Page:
Grab your hat and flip-flops; it’s summer! The joys of summer are something you never outgrow, but how do you know if all this fun in the sun is good for you?
It turns out soaking up the summer sun is good for quite a few reasons. After reading about these benefits, you’ll be reaching for your swimsuit every day.
We often hear that our body naturally produces vitamin D from sun exposure, but what does vitamin D actually do for our body? It helps us absorb other nutrients, such as calcium and phosphorus, and reduces the risk of many diseases and health problems, such as multiple sclerosis or diabetes.
According to the Washington Post, vitamin D deficiency has profound implications for pregnant women. “Women lacking the vitamin are three times more likely to require a Caesarean section compared with women who are vitamin D sufficient at the time they give birth.”
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Significant research shows that vitamin D can decrease your chances of developing cancer, as it promotes healthy cell growth. Researchers found sufficient vitamin D levels especially correlate with breast and prostate cancer prevention.
Bones and Muscles
In relation to the above vitamin D benefits, your bones and muscles have a lot to gain from the sun. “Given that vitamin D can help absorb other vitamins, such as calcium, it’s no surprise that sunlight helps us build strong and healthy bones,” said Scott Hansen, executive director of Lake Ridge Senior Living.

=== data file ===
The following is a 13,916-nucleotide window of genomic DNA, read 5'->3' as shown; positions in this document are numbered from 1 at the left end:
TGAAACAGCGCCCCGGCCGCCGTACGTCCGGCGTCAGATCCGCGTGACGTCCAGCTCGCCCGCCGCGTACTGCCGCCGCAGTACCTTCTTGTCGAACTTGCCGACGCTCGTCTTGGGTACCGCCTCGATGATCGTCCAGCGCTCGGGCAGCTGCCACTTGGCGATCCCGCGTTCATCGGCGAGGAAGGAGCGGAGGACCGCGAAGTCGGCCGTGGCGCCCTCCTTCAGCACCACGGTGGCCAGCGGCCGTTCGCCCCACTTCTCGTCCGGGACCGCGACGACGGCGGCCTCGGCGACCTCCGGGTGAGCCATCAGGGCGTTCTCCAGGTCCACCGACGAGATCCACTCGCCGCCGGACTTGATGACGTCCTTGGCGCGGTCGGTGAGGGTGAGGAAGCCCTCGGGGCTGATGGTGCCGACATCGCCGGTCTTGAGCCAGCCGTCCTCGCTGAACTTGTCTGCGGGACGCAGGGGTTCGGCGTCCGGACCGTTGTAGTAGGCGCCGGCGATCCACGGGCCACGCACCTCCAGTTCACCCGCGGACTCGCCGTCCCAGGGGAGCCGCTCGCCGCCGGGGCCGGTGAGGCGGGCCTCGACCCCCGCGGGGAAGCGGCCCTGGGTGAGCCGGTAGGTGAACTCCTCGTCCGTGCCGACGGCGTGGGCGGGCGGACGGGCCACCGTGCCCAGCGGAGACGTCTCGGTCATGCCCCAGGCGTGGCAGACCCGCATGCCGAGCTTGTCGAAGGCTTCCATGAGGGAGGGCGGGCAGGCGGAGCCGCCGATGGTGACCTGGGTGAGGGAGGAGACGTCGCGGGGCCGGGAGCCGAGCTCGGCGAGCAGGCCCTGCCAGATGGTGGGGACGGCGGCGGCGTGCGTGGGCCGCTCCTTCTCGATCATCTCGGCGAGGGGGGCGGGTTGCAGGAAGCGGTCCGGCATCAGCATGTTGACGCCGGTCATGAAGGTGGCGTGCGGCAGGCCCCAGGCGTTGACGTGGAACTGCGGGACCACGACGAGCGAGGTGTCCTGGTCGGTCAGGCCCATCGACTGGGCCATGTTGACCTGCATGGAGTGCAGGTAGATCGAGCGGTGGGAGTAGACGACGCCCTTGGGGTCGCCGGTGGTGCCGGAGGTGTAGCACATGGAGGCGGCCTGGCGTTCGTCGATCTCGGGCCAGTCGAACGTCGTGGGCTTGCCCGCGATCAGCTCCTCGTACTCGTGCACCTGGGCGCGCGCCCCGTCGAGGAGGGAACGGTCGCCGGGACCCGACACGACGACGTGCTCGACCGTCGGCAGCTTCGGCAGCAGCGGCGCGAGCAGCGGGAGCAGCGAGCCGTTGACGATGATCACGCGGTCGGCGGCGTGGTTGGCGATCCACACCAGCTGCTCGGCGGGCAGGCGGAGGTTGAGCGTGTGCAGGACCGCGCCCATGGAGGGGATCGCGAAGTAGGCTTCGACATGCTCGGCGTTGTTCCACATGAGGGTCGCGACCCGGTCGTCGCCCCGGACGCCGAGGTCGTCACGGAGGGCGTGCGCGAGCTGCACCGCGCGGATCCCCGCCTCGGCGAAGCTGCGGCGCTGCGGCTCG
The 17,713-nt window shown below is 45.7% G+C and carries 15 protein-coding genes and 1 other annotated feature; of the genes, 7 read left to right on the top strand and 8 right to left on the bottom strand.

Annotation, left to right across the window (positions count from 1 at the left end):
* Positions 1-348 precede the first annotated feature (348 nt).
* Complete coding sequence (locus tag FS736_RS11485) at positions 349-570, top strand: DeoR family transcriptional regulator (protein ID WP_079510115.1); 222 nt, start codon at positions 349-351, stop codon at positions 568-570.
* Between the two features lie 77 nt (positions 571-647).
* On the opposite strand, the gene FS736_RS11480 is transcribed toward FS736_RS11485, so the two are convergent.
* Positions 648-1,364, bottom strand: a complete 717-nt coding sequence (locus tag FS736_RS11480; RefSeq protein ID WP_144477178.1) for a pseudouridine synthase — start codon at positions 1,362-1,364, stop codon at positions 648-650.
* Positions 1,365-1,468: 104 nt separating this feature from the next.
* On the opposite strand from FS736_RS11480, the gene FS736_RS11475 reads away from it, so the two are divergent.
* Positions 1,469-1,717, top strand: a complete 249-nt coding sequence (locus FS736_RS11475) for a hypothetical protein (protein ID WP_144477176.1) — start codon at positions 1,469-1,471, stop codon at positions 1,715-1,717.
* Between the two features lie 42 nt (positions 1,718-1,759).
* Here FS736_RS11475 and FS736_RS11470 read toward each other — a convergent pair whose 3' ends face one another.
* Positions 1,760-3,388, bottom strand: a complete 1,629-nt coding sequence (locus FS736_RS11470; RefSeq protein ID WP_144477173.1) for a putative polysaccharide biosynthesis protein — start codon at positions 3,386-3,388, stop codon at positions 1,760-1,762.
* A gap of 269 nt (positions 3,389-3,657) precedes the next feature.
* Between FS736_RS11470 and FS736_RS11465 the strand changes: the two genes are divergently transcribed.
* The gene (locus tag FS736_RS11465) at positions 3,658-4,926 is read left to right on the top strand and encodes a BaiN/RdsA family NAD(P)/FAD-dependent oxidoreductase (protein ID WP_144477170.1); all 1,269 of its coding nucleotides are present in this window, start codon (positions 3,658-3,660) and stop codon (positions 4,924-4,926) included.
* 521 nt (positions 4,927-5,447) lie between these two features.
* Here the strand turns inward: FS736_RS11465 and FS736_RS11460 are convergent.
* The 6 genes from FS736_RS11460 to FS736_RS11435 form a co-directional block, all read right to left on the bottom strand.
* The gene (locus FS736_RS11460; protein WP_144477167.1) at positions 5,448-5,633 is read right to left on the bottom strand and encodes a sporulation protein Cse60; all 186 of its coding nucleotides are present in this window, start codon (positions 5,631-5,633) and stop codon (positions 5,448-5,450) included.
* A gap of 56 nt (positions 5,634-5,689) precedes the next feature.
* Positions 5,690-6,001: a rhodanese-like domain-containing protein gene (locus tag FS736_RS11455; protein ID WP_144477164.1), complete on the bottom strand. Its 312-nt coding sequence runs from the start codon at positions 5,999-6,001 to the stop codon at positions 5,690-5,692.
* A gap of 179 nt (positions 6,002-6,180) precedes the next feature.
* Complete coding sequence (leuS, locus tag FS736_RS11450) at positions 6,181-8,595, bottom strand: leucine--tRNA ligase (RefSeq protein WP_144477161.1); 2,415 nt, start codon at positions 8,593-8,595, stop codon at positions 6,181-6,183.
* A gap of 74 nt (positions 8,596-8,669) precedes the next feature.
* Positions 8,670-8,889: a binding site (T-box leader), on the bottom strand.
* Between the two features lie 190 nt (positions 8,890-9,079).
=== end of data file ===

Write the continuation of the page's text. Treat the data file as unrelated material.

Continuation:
Low vitamin D levels can contribute to fatty, cramped or impaired muscles, as well as soft bones. Make the most of your vitamin D by taking healthy amounts of other vitamins.
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Whether you suffer from depression or seasonal depression, or perhaps you just need a mood boost, follow the sun. Spending time in the sun allows your body to create more serotonin, a hormone that plays a crucial role in helping people feel good and keeping stress at bay. While depression can be eased with artificial light, natural light is generally accepted as a better way to increase serotonin.
Some days, turning the alarm clock off and getting out of bed feels like an impossible task. Sunlight can help. According to the National Institutes of Health, you might sleep better if you soak up an hour of morning sunlight each day. Early morning sun exposure tells your body clock it’s time to be awake. This daily habit, combined with shutting off electronics and other light sources before bed, can help your body regulate melatonin, a hormone that causes you to sleep. Nothing says good morning like a bright, sunny day.
While it’s important to protect your skin with sunscreen and stay hydrated, you don’t want to miss out on the major benefits of a sun-kissed summer. So, go ahead, grab your swimsuit and lemonade, and let vitamin D do its work.
A version of this article was previously published by the OC Register and republished here with permission.